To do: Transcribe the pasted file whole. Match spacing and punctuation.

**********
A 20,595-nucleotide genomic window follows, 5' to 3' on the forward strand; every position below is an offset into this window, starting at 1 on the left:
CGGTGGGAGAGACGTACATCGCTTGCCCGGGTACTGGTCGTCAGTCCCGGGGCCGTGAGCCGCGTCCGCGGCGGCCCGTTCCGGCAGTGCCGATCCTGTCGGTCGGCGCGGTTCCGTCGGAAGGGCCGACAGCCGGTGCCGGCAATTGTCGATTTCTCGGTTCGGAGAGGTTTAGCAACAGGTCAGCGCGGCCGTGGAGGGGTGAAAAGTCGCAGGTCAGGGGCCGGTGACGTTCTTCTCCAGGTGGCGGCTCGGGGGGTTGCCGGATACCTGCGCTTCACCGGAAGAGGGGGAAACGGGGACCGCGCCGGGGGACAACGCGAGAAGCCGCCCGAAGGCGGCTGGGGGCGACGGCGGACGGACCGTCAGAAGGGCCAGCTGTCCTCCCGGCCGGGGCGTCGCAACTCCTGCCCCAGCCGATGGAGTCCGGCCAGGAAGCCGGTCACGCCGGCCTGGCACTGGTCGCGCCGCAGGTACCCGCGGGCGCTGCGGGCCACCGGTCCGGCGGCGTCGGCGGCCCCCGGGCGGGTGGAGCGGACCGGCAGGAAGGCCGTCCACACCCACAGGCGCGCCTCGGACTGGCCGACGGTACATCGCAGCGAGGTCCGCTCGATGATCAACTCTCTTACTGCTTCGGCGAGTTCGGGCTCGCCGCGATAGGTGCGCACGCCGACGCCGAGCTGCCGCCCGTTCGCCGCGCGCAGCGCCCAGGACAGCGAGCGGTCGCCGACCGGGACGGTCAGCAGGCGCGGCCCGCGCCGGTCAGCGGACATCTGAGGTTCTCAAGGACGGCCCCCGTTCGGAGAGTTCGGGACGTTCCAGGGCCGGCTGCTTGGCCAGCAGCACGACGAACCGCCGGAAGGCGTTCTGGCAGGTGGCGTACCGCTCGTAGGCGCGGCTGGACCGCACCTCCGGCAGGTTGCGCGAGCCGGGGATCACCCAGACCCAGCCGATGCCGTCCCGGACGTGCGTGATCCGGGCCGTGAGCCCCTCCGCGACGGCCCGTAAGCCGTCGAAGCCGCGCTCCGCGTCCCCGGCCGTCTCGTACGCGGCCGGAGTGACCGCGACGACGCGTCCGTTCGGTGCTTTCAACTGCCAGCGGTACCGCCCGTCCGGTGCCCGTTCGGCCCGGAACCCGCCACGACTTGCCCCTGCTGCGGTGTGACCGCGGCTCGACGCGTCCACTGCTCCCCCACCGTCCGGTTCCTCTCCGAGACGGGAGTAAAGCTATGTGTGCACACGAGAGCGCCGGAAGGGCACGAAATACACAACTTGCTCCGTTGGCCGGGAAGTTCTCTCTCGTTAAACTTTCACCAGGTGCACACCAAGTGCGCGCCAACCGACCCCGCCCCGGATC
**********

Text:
A 20,595-nucleotide genomic window follows, 5' to 3' on the forward strand; every position below is an offset into this window, starting at 1 on the left:
CGGTGGGAGAGACGTACATCGCTTGCCCGGGTACTGGTCGTCAGTCCCGGGGCCGTGAGCCGCGTCCGCGGCGGCCCGTTCCGGCAGTGCCGATCCTGTCGGTCGGCGCGGTTCCGTCGGAAGGGCCGACAGCCGGTGCCGGCAATTGTCGATTTCTCGGTTCGGAGAGGTTTAGCAACAGGTCAGCGCGGCCGTGGAGGGGTGAAAAGTCGCAGGTCAGGGGCCGGTGACGTTCTTCTCCAGGTGGCGGCTCGGGGGGTTGCCGGATACCTGCGCTTCACCGGAAGAGGGGGAAACGGGGACCGCGCCGGGGGACAACGCGAGAAGCCGCCCGAAGGCGGCTGGGGGCGACGGCGGACGGACCGTCAGAAGGGCCAGCTGTCCTCCCGGCCGGGGCGTCGCAACTCCTGCCCCAGCCGATGGAGTCCGGCCAGGAAGCCGGTCACGCCGGCCTGGCACTGGTCGCGCCGCAGGTACCCGCGGGCGCTGCGGGCCACCGGTCCGGCGGCGTCGGCGGCCCCCGGGCGGGTGGAGCGGACCGGCAGGAAGGCCGTCCACACCCACAGGCGCGCCTCGGACTGGCCGACGGTACATCGCAGCGAGGTCCGCTCGATGATCAACTCTCTTACTGCTTCGGCGAGTTCGGGCTCGCCGCGATAGGTGCGCACGCCGACGCCGAGCTGCCGCCCGTTCGCCGCGCGCAGCGCCCAGGACAGCGAGCGGTCGCCGACCGGGACGGTCAGCAGGCGCGGCCCGCGCCGGTCAGCGGACATCTGAGGTTCTCAAGGACGGCCCCCGTTCGGAGAGTTCGGGACGTTCCAGGGCCGGCTGCTTGGCCAGCAGCACGACGAACCGCCGGAAGGCGTTCTGGCAGGTGGCGTACCGCTCGTAGGCGCGGCTGGACCGCACCTCCGGCAGGTTGCGCGAGCCGGGGATCACCCAGACCCAGCCGATGCCGTCCCGGACGTGCGTGATCCGGGCCGTGAGCCCCTCCGCGACGGCCCGTAAGCCGTCGAAGCCGCGCTCCGCGTCCCCGGCCGTCTCGTACGCGGCCGGAGTGACCGCGACGACGCGTCCGTTCGGTGCTTTCAACTGCCAGCGGTACCGCCCGTCCGGTGCCCGTTCGGCCCGGAACCCGCCACGACTTGCCCCTGCTGCGGTGTGACCGCGGCTCGACGCGTCCACTGCTCCCCCACCGTCCGGTTCCTCTCCGAGACGGGAGTAAAGCTATGTGTGCACACGAGAGCGCCGGAAGGGCACGAAATACACAACTTGCTCCGTTGGCCGGGAAGTTCTCTCTCGTTAAACTTTCACCAGGTGCACACCAAGTGCGCGCCAACCGACCCCGCCCCGGATC